Earlier that day, GDP growth in the US for the second quarter of 2011 was revised downwards, from 1.3 per cent to 1.0 per cent. In addition, we discovered that consumer confidence, as measured by the Thomson Reuters/University of Michigan index, fell from 63.7 in July to 55.7 in August. The US economy, like the UK economy, appears to be slowing again.
Of particular significance was Bernanke's announcement that the meeting of the Federal Open Market Committee, originally scheduled for one day, has now been extended to two days, allowing for fuller discussion. Why the extension? This indicates that the committee - which, like the Monetary Policy Committee (MPC) of the Bank of England, has the power to set interest rates - is about to act. There is no guarantee of consensus among committee members, but poor economic data, along with the disruption caused by Hurricane Irene, suggests that the next meeting presages a further bout of quantitative easing (QE) in the US.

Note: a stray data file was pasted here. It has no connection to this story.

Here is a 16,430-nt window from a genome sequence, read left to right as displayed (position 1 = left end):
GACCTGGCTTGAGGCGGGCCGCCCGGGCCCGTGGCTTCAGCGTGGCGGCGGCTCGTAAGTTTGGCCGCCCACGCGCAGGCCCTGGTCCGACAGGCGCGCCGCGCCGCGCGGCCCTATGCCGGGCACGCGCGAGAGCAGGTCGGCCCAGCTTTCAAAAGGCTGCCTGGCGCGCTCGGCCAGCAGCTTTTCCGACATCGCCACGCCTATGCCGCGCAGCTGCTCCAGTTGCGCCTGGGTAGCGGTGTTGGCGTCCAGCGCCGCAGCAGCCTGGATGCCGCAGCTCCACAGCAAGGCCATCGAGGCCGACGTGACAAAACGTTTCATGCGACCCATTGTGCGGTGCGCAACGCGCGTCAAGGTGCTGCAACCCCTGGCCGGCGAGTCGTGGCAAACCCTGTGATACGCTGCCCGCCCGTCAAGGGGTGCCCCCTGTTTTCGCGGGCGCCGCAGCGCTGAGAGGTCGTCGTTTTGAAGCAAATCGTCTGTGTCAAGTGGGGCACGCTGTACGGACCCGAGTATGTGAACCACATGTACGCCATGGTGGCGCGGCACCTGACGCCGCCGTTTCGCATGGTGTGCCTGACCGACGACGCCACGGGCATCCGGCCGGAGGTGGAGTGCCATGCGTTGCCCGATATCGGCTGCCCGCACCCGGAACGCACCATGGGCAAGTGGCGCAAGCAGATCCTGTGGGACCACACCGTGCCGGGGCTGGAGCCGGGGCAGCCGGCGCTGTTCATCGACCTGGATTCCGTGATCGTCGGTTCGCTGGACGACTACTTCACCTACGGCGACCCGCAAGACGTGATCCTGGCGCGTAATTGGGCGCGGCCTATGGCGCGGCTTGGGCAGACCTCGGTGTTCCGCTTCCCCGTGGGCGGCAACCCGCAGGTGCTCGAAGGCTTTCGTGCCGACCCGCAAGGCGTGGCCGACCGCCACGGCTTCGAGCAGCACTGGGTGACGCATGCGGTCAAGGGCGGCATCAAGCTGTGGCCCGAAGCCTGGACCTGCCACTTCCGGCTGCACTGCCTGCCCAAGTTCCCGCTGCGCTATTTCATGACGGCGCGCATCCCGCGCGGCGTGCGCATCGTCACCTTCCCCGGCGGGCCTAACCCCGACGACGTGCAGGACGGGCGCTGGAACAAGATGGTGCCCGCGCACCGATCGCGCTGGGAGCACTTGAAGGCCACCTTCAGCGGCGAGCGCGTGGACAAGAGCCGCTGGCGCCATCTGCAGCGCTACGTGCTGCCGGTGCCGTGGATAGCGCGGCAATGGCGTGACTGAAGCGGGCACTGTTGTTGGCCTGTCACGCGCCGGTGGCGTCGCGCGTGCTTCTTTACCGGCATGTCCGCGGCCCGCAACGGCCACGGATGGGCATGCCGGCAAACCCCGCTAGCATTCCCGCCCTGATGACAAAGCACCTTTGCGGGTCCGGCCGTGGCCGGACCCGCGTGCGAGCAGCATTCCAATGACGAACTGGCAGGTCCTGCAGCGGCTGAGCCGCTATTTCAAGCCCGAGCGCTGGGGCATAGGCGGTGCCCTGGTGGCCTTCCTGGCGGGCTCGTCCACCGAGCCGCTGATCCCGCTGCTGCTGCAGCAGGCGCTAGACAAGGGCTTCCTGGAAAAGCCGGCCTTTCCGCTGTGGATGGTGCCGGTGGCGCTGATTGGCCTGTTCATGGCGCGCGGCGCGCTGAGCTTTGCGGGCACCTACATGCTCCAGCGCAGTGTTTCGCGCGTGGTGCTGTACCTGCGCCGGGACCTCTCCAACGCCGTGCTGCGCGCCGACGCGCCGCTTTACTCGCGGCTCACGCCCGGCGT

During his speech, Bernanke insisted that "fiscal policymakers should not . . . disregard the fragility of the current economic recovery. Fortunately, the two goals of achieving fiscal sustainability - which is the result of responsible policies set in place for the longer term - and avoiding the creation of fiscal headwinds for the current recovery are not incompatible. Acting now to put in place a credible plan for reducing future deficits over the longer term, while being attentive to the implications of fiscal choices for the recovery in the near term, can help serve both objectives." Bernanke could easily have been addressing his comments to our coalition government.
The final headwind came from Christine Lagarde, managing director of the International Monetary Fund (IMF). Her Jackson Hole speech, like Bernanke's, would not have pleased the British coalition government. Lagarde called for a recapitalisation of European banks to prevent another financial crisis and echoed Bernanke's argument that the pace of deficit reduction should be slowed when growth is being compromised, as is occurring in the UK.